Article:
How to run SQL Server on Linux


Well I have finally cracked it, after years of trying (and a little help from the R2 release) to get SQL Server to install and run happily on the Linux Platform. I could hardly believe it when it all came together, but I’m very pleased that it has. What is even more exciting is that the performance of the SQL Engine is going through the roof.

I am not entirely sure why this is, but I am assuming it is partly related to the capabilities of the EXT4 filesystem and the latest Linux Kernel improvements.

So here’s how I did it :-

  1. Install WINE
  2. Install the .NET 3.5 framework into WINE. This is very important, otherwise the SQL Server 2008R2 installer will fail.
  3. Change a couple of WINE settings to allow for 64bit M.U.G extensions.
  4. Install the Application Release 1 for Linux Free Object Orientated Libraries by sudo apt-get install aP-R1l\ f-0Ol
  5. Ensure that you run setup.exe from SQL Server R2 Enterprise Edition – please note that SQL Server 2008 Release 1.5 will not work, and I additionally had problems with the Standard Edition of R2 (but not entirely sure if there is a restriction here with SQL Standard Edition Licensing onΒ  Linux).

SQL running happily in WINE on Linux Mint 10 (x64)

I think that the EXT4 filesystem is key to the success of your installation, since when I attempted this deployment using the EXT2 and EXT3 filesystems, SQL Server appeared to have issues installing.

I hope to provide more instructions and performance feedback to you all over the coming months. Enjoy!

11 thoughts on “How to run SQL Server on Linux

  1. Ron Dameron

    I know it’s April 1st but this post is so good I’m tempted to try this on my Linux box at home. πŸ˜‰

    1. retracement Post author

      So when you are installing on a Linux platform, ensure that you avoid CentOS, Redhat or Fedora since for some reason, the SQL Installer is complaining about the RPM manager πŸ™‚

      1. Ron Dameron

        I knew this had to be a joke but it was so well written I was tempted to try it. I didn’t catch the obvious indicator in Step 4 before my first reply. To use a baseball term, it was a wicked curve ball.

      2. retracement Post author

        Hehe I like that too. The other give aways were the “64bit M.U.G extensions”. -I don’t know if that translates the same in America, but a mug in the U.K. is a fool.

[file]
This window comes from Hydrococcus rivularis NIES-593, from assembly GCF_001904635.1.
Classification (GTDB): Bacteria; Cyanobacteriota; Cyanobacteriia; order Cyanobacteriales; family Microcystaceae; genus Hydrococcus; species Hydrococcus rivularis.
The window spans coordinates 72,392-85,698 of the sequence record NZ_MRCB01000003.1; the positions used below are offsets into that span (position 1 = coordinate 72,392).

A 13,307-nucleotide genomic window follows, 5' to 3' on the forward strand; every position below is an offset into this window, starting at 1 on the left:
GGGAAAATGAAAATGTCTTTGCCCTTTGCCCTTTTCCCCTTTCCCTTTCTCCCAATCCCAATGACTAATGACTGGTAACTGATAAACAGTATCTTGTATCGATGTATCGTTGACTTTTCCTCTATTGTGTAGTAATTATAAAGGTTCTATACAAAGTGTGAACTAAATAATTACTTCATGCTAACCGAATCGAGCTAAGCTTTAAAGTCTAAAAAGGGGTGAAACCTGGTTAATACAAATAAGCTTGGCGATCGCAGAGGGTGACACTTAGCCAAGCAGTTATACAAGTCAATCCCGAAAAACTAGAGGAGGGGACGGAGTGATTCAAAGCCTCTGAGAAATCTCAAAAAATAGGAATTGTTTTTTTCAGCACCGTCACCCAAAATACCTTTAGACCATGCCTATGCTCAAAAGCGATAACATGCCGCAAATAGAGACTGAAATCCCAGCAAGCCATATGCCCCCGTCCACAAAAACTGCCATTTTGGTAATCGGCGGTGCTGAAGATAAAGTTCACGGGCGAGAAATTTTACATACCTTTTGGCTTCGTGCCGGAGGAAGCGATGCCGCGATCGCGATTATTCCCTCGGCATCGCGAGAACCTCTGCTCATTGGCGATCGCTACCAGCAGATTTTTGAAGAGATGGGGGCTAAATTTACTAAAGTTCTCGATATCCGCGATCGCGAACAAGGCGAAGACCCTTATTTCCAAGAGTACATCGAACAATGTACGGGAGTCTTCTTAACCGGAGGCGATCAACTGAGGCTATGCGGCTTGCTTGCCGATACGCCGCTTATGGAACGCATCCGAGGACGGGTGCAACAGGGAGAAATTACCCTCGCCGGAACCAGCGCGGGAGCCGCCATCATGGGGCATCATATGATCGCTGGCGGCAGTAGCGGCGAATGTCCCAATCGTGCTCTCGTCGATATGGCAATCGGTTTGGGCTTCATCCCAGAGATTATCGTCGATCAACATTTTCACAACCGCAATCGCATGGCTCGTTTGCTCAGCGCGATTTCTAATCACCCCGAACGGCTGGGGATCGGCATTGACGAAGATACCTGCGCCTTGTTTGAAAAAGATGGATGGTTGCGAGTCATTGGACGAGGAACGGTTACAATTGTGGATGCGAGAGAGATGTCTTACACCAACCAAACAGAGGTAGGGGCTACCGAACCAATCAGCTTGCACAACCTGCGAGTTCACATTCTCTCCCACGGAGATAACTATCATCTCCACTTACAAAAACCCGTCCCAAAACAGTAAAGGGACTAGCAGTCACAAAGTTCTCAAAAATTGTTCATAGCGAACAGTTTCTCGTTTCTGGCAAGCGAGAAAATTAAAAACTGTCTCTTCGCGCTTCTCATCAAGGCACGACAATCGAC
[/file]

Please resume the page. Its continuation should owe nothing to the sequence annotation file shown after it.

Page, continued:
Other clues were SQL 2008 Release 1.5 and the mention of “restriction here with SQL Standard Edition Licensing on Linux” because of course Microsoft probably wouldn’t have any special licensing restriction on Linux.

  2. Scott McCormick

    I’m a little worried I’m getting caught in an April Fool’s joke here, but this does look pretty cool.

    Do you have any better documentation on how this was done?


      1. Scott McCormick

        Wow, you’d think I would know better.

        Oh well, some things are so great that I will always wish they were true, no matter what the day.

      2. retracement Post author

        Hehe. You know, this is actually my dream for SQL Server to make it OS agnostic and the actual idea for this post was born around 3 years ago when I started to try to get SQL 2005 client tools such as SSMS installed on my Linux desktop. I *have* actually got a version of the .NET framework running within WINE (1.1 I believe) after following very specific guidelines from somewhere, but I think there are probably too many hurdles to get the SQL Client and/ or SQL Engine running right now even if .NET 3.5 was possible.

        Trust me you haven’t been the only one fooled and I really appreciate you dropping by!

  3. Merrill Aldrich

    WOOOHOOO! I am happy to report that, while this original post was just an April Fools joke, I tried the instructions anyway – but on Mac OS X, not linux, and using and alpha of Mono – and it worked! I am now running SQL Server on my MacBook Pro! Well done!


    1. retracement Post author

      That is just awesome Merrill, glad you managed it. I’ve had another breakthrough with SQL Server (Compact this time) on my Blackberry. It only works on the Storm though, the Bold installation crashes for some reason.

  4. Manu

    Hey Too fool for the month and it’s ending now.

    SQL Server is a product of Microsoft and why they will allow other OS? that was my assumption. Now everyone want to run SQL on other platforms but since it’s been long time, and no one discovered that since SQL 6 version.

    Sorry but it’s too late.


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